Is the economy finally on the mend? According to the U.S. Bureau of Economic Analysis, the economy grew at a rate of 3.5 percent in the third quarter. This is the highest growth seen since 3.6 percent growth was recorded in third quarter 2007, and follows a 0.7 percent decrease from last quarter.
Increases in real personal expenditures held significant sway in overall growth, increasing 3.4 percent to recover from a 0.9 percent decrease in Q2, with increases in durable goods (22.3 percent) leading the uptick. The report attributes the gains to the stimulus provided by "Cash for Clunkers" program this summer. Non-durables (2 percent) and services (0.57 percent) also contributed.
"This number's juiced up a bit by the Cash for Clunkers program, but beyond that we have year-over-year sales growth now in general merchandise retailers, restaurants and grocery stores," said Craig Thomas, formerly senior economist and director for Citigroup and author of The Econosphere. "There is a very real trend happening that consumer spending has stabilized and improved a bit…I think people feel a little bit better about their job security. That combined with higher equity prices puts consumers on more stable footing right now."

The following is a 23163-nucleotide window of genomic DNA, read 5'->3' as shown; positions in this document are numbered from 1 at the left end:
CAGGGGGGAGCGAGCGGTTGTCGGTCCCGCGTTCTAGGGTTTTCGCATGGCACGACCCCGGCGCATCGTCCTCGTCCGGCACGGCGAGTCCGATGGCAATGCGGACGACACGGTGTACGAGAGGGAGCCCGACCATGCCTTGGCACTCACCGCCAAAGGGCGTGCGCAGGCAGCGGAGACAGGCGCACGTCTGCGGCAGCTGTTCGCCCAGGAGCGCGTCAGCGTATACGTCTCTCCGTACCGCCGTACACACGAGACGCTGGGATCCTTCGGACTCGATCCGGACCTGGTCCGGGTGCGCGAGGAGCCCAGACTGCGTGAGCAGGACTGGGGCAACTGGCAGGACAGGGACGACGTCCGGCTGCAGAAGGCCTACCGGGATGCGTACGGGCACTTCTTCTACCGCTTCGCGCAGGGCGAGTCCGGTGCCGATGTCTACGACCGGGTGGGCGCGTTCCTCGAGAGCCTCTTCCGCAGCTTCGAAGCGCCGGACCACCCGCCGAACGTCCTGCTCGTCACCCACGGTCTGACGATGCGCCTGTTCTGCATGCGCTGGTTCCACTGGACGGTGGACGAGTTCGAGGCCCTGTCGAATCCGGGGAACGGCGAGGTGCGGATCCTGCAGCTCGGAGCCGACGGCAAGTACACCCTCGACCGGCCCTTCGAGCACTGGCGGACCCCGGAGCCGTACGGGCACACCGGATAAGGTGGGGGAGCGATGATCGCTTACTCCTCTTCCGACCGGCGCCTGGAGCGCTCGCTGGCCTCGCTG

Prices of goods and services also posted gains, rising 1.6 percent in the third quarter. When food and energy were excluded, the increase was adjusted to a lesser 0.5 percent. But the personal income sector did not share this boost, declining 0.5 percent. Stimulus payouts from the American Recovery and Reinvestment Act had boosted Q2 income 0.6 percent. Personal savings (3.3 percent) did show growth but dipped from its 4.9 percent growth the previous quarter.
While the Bureau emphasizes that the report is merely a preview of estimated figures, with a final revised set to be released on Nov. 24, the overall economic picture it paints for consumers is positive. And while Thomas agreed there is "absolutely nothing negative," he noted that the market expansion is again reaching a plateau.
"I think the reason that is, is that we’re having an information problem right now… The worse our information is the worse the outcome for our economy. We have a situation where we don’t know where the U.S. is going. We have several major policy initiatives that have thrown the roles away--whether it's health care, taxes, trade, energy," he said. "There's so much uncertainty right now that I think a lot of businesses don’t see any problem in just waiting to hire, to invest...It's at a slower pace then it otherwise would be."